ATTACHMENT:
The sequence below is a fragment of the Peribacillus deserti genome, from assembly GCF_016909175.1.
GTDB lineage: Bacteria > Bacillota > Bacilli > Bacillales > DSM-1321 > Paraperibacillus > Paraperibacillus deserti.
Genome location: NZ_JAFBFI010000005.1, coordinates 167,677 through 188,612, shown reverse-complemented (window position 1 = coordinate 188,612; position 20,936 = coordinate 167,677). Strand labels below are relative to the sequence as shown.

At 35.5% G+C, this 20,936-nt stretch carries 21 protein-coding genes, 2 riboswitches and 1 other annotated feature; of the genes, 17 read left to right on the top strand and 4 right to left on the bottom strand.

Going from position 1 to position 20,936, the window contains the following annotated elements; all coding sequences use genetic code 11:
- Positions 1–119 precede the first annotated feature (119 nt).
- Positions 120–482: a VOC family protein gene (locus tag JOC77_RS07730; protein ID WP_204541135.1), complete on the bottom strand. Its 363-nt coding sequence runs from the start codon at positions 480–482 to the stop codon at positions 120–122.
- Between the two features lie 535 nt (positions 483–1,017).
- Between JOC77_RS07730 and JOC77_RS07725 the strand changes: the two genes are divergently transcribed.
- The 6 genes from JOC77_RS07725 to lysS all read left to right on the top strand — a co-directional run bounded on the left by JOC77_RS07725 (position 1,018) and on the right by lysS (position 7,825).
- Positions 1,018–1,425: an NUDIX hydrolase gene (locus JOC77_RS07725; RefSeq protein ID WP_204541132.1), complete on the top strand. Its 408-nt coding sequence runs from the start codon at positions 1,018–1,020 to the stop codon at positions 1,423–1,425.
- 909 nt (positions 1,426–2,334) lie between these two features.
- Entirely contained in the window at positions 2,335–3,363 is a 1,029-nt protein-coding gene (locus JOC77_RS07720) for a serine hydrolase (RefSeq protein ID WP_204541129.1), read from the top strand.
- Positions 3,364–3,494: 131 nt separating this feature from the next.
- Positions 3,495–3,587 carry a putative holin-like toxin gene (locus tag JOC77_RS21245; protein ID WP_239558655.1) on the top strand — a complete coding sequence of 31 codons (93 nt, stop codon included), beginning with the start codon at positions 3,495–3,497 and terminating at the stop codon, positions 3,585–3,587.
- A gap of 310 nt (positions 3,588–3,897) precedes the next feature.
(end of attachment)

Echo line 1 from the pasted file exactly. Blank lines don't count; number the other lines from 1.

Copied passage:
The sequence below is a fragment of the Peribacillus deserti genome, from assembly GCF_016909175.1.